Third, the Trump presidency threatens to be driven more than other presidencies by the erratic and highly narcicist personality of the president. Without a clear policy orientation and based on the whims of a president who is unlikely to care about long-term strategic goals, access matters supreme. Having the attention of the president will be crucial and withit, a much more a presonality driven policy will emerge. Thus, much of what the United States will pursue in the coming years in places which have no clear foreign policy priority (and few will), will be driven by access and power of persuasion of the president and maybe a few advisors. Thus expect foreign governments, including some from the Western Balkans taking great efforts to get the attention of Trump. Thus, the policy is likely to be more erratic and less predictable than it has been.

The direction of US foreign policy under Trump stands in sharp contrast with the country’s policy to date and one can expect a discrepancy between the larger erratic behavior at the top and the more steady hand in embassies around the world, including the Balkans. A more radical scenario would be the US abandoning key pillars of its policy for the last decades in the Balkans, such as the territorial integrity of Bosnia, the independence of Kosovo and the investigation of war crimes. While clearly nationalist politicians, in particular in Serbia, hold their hopes up high, such a scenario seems unlikely: First, the Trump presidency is unlikely to invest time and effort in such change which few Americans care for. With his isolationist instincts, Trump is likely to maintain the status quo where it costs little and change is likely to incur greater costs. Furthermore, with little foreign policy staff, much of the foreign policy, excluding high profile issues, is likely to be run by “realist” conservative republicans rather than by the far right circle close to Trump.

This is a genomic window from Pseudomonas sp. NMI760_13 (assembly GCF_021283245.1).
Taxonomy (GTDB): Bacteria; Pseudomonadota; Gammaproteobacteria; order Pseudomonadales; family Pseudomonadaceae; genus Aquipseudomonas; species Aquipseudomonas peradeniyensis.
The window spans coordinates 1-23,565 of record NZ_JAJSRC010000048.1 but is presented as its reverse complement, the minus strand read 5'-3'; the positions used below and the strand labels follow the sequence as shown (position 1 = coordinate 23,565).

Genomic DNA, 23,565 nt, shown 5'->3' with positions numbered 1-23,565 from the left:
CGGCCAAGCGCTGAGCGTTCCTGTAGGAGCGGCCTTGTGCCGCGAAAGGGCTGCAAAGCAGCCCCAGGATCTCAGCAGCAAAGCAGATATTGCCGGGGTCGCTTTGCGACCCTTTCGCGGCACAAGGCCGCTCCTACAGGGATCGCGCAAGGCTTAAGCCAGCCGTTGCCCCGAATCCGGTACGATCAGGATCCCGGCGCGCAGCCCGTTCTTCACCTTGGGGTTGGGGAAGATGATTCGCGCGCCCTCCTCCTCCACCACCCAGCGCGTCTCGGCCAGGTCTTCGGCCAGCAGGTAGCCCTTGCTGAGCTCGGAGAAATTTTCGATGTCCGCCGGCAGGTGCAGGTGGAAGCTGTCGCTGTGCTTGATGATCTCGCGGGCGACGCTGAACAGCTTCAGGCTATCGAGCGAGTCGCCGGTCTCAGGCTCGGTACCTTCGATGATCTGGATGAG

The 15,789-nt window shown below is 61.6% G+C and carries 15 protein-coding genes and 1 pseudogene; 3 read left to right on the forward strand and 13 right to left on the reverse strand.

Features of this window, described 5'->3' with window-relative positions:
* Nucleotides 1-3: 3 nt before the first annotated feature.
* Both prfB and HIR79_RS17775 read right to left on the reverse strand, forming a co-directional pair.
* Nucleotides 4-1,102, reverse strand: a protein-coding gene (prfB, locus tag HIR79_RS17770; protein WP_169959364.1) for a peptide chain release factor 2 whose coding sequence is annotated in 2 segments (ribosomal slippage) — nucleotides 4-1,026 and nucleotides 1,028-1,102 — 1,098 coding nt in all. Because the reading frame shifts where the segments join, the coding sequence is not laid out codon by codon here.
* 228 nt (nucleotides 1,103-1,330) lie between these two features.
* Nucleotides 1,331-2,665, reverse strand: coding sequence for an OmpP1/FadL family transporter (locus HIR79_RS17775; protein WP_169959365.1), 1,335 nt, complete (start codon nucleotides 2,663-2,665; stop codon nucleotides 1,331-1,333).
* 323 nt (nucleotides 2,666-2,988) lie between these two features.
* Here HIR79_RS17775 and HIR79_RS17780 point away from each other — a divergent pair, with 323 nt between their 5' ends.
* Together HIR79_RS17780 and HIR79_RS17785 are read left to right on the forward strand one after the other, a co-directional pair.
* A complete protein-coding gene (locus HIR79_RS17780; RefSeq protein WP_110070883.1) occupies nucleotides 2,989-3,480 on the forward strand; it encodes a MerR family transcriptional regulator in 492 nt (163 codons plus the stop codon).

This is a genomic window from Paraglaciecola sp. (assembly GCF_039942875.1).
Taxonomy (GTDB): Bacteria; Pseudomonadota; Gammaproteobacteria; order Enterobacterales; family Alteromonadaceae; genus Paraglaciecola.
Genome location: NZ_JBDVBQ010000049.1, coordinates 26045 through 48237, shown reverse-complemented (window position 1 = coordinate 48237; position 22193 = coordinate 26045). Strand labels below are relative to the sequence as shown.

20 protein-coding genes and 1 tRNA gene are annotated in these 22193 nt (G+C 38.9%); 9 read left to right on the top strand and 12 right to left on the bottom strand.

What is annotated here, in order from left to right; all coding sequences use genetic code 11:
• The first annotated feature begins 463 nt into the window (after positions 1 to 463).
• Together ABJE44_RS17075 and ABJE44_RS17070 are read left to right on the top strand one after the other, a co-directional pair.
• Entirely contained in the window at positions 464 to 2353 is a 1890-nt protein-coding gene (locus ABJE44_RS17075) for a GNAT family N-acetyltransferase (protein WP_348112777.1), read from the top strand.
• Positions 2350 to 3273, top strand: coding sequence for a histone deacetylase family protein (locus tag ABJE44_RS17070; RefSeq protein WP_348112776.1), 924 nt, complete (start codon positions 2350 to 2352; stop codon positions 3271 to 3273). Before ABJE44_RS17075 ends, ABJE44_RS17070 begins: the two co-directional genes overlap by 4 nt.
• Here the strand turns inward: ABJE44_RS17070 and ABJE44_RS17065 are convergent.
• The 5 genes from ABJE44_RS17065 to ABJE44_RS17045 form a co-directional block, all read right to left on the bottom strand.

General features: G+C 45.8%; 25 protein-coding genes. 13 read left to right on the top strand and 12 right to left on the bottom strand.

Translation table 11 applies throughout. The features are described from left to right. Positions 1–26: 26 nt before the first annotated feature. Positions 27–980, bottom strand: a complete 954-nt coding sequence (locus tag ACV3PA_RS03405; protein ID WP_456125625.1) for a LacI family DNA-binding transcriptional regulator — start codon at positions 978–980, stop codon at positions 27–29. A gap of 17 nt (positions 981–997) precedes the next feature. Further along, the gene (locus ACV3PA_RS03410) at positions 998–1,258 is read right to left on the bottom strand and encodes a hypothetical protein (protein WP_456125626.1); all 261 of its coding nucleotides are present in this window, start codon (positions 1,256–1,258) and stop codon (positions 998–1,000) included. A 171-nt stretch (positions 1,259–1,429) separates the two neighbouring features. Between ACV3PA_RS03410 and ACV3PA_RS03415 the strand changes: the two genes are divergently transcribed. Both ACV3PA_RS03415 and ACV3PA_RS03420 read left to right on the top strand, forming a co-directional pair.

Yet, the promotion of human rights, reform and holding a helping hand to the EU are all going to be a thing of the past and, hopefully of the future, but not for another four years.

 

Florian Bieber

Florian Bieber is a Professor of Southeast European Studies and director of the Centre for Southeast European Studies at the University of Graz, Austria. He studied at Trinity College (USA), the University of Vienna and Central European University, and received his PhD in Political Science from the University of Vienna. Between 2001 and 2006 he worked in Belgrade (Serbia) and Sarajevo (Bosnia & Hercegovina) for the European Centre for Minority Issues. He is a Visiting Professor at the Nationalism Studies Program at Central European University and has taught at the University of Kent, Cornell University, the University of Bologna and the University of Sarajevo.